Now let's turn to improving your investing skills.
Chapters 1 and 2 are the most important in this book. To give you an idea how important they are, over 2,500 books and countless magazine and newspaper articles have been written on the subject of how to spread your money among—and within—classes of assets.
Given its fundamental nature you would think that virtually every investor would be well acquainted with the principles of diversification. Yet I find that such is not the case. I continually run across investors who have only the haziest idea of how to correctly implement an asset allocation and diversification strategy. I use a quick test to gauge their competency in this area:
Question: Do you know what percentage of your portfolio is currently invested in equities? Yes, no, without looking it up? If you don't carry that number in your head, you may not be applying whatever you do know correctly.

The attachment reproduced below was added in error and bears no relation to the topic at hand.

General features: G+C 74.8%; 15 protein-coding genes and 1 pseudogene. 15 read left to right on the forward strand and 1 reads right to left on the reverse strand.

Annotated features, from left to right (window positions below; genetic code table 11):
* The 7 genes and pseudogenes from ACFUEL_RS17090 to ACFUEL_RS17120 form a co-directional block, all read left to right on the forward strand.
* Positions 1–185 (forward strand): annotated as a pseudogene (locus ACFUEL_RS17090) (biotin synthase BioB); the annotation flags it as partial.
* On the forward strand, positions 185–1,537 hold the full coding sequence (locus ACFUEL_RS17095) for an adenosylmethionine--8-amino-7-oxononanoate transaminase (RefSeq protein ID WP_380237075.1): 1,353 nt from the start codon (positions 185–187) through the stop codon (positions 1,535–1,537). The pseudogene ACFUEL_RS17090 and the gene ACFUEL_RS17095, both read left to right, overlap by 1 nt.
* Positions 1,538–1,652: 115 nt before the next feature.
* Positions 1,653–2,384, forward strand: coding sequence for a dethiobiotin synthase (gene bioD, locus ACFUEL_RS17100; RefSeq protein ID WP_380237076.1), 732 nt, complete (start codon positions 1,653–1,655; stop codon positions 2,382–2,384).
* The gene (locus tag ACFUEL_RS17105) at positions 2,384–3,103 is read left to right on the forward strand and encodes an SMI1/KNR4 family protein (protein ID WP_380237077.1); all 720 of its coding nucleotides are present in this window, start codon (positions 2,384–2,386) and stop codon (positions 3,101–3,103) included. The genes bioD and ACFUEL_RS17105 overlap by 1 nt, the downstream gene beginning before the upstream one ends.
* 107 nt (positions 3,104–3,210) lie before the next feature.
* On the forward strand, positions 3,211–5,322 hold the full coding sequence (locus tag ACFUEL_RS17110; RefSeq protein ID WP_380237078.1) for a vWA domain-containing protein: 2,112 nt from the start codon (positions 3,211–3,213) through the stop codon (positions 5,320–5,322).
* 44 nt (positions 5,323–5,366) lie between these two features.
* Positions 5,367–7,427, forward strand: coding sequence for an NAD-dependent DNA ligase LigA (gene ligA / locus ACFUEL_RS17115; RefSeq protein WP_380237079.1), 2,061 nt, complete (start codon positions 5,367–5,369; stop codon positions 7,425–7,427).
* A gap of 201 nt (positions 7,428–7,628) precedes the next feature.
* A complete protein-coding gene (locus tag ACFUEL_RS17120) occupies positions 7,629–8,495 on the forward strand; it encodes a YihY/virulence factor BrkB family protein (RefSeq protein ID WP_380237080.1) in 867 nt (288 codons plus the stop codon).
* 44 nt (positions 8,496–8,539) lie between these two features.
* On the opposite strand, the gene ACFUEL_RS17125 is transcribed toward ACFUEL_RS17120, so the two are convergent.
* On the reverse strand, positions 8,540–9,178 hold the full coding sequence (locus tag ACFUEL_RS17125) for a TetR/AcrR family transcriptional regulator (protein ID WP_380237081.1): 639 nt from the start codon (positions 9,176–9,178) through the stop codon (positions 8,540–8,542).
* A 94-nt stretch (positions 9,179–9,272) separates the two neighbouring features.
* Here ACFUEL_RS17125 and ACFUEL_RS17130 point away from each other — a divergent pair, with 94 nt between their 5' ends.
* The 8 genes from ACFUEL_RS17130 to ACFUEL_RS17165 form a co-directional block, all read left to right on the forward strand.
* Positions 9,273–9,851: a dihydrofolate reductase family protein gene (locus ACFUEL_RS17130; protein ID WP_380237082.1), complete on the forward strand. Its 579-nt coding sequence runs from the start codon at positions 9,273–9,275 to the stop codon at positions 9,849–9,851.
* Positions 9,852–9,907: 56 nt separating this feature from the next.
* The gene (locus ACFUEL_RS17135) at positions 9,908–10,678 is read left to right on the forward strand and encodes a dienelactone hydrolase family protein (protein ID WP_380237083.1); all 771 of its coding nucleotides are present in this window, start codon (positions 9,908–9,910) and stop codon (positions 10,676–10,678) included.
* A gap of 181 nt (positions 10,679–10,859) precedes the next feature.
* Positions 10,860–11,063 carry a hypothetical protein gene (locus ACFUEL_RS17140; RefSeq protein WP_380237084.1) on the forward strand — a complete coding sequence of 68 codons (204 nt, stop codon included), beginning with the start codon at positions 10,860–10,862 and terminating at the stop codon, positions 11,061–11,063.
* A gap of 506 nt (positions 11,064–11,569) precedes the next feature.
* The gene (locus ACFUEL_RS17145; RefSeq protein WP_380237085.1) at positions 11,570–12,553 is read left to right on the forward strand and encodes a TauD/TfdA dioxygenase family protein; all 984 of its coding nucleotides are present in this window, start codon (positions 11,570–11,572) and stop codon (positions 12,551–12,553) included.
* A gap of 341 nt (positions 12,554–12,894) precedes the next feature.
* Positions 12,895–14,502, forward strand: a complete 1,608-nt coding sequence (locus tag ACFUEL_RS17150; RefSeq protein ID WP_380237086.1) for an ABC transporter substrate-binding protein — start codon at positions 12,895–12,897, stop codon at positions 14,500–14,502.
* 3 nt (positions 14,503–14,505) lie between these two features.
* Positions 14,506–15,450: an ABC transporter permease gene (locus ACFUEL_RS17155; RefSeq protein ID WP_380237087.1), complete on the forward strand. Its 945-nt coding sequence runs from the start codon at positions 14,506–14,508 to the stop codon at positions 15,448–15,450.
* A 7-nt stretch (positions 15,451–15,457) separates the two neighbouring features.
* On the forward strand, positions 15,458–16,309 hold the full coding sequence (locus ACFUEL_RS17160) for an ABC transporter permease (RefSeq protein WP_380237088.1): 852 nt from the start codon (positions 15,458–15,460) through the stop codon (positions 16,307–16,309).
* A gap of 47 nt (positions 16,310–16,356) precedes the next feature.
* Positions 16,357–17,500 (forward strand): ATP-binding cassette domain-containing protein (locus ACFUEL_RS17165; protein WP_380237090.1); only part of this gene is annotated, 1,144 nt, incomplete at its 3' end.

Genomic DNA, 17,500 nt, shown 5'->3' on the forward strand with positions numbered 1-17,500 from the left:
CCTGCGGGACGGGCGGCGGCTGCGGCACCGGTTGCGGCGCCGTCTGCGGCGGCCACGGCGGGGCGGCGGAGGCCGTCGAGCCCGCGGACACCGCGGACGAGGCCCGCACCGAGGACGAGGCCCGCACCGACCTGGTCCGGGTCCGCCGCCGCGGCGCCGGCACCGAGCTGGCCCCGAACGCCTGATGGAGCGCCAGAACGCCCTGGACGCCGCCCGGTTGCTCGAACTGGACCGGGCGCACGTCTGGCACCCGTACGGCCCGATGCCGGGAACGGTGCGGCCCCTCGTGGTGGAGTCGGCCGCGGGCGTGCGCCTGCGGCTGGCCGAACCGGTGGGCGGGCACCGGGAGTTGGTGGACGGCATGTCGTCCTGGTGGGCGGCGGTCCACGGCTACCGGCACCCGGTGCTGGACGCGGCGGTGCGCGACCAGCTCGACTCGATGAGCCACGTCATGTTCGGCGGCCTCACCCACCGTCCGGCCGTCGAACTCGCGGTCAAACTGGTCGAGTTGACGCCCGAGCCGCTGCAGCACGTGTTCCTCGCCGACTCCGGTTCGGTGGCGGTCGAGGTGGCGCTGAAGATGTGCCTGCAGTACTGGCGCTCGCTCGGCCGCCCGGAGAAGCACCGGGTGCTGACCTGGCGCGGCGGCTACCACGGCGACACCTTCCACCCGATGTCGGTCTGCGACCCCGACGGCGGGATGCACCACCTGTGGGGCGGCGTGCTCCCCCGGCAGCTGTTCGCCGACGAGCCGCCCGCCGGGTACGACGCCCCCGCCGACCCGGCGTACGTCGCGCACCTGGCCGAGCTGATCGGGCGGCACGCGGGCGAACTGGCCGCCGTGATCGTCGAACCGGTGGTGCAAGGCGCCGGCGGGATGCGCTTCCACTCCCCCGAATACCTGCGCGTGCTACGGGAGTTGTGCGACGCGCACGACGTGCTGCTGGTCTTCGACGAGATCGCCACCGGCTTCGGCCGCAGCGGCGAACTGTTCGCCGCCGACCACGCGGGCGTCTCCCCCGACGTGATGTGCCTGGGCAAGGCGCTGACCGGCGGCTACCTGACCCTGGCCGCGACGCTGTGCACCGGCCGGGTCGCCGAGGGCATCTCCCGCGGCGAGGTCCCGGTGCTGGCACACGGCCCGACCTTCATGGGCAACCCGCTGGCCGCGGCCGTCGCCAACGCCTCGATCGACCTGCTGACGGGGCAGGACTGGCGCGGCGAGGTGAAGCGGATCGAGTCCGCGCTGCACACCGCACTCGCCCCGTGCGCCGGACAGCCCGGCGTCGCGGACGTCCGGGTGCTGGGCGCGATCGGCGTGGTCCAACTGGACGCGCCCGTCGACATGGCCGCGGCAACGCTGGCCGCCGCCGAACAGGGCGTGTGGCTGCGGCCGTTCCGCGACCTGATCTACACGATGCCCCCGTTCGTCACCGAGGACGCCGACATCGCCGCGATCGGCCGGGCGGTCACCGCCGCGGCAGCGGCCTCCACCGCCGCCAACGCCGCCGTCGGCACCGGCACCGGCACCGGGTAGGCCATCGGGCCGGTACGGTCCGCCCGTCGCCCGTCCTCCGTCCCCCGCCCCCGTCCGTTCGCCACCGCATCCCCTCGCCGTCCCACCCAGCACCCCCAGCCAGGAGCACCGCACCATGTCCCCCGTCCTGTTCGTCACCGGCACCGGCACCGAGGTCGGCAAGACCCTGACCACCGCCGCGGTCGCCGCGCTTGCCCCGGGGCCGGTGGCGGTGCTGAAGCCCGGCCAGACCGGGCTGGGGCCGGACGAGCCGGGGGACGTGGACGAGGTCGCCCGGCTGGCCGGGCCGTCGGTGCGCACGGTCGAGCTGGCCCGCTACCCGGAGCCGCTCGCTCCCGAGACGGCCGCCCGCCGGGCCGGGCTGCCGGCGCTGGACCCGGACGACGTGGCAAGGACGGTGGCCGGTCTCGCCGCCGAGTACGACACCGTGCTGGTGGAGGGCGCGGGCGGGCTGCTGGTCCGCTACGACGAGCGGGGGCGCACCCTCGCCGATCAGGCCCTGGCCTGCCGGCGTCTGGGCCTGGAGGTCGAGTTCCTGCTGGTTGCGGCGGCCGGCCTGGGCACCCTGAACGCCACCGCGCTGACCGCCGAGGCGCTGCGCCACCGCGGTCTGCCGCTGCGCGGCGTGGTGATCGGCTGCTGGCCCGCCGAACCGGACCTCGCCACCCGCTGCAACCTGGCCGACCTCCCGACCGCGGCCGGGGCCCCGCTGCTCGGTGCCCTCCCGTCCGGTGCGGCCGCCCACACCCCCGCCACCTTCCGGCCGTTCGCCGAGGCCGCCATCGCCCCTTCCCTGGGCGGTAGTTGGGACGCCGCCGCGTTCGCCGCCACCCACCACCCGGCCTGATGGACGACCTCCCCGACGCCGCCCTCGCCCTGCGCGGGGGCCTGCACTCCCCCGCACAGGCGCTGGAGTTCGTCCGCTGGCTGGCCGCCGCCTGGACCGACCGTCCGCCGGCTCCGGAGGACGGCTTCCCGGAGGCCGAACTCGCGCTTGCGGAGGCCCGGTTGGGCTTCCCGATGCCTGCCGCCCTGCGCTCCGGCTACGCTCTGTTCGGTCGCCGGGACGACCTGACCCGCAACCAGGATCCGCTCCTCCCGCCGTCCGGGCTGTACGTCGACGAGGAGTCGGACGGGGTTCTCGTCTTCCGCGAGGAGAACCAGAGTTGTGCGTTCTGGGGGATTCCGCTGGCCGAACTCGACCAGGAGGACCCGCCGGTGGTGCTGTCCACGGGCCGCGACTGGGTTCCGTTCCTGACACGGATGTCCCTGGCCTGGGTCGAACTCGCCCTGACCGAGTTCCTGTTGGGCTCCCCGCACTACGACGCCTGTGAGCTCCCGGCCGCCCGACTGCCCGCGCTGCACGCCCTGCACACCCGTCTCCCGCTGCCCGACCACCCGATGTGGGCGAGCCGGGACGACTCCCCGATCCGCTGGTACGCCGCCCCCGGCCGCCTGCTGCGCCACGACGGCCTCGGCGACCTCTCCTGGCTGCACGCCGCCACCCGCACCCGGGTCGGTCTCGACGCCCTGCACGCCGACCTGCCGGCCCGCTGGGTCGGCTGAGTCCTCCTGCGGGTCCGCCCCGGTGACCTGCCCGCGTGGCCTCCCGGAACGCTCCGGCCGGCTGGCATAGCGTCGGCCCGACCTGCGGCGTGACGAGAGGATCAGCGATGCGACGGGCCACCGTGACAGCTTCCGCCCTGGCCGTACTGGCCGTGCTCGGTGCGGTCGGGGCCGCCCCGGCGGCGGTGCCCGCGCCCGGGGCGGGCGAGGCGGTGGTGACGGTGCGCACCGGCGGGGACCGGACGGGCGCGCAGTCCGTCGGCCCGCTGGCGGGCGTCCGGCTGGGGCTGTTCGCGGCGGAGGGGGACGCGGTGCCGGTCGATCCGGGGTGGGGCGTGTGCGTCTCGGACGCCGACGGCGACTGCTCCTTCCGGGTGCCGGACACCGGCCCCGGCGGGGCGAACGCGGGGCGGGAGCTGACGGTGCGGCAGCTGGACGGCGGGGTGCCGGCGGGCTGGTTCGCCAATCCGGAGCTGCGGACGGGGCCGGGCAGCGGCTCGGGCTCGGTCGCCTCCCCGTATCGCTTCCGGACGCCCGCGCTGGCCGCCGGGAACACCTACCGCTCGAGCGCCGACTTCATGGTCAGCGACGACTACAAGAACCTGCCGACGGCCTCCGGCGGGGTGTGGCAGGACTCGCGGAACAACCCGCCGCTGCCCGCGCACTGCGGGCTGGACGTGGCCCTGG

There is a tendency to ignore diversification, perhaps because it is so basic. And a fair number invest with the belief that they already know it all. But that's not usually the case. So let's start at the beginning.
Asset allocation basically means holding various asset classes whose performance is uncorrelated; that is, they fluctuate independently of each other. That's the whole point. If two investments fluctuate in tandem, they won't provide diversification, or reduce risk.
The three most important ...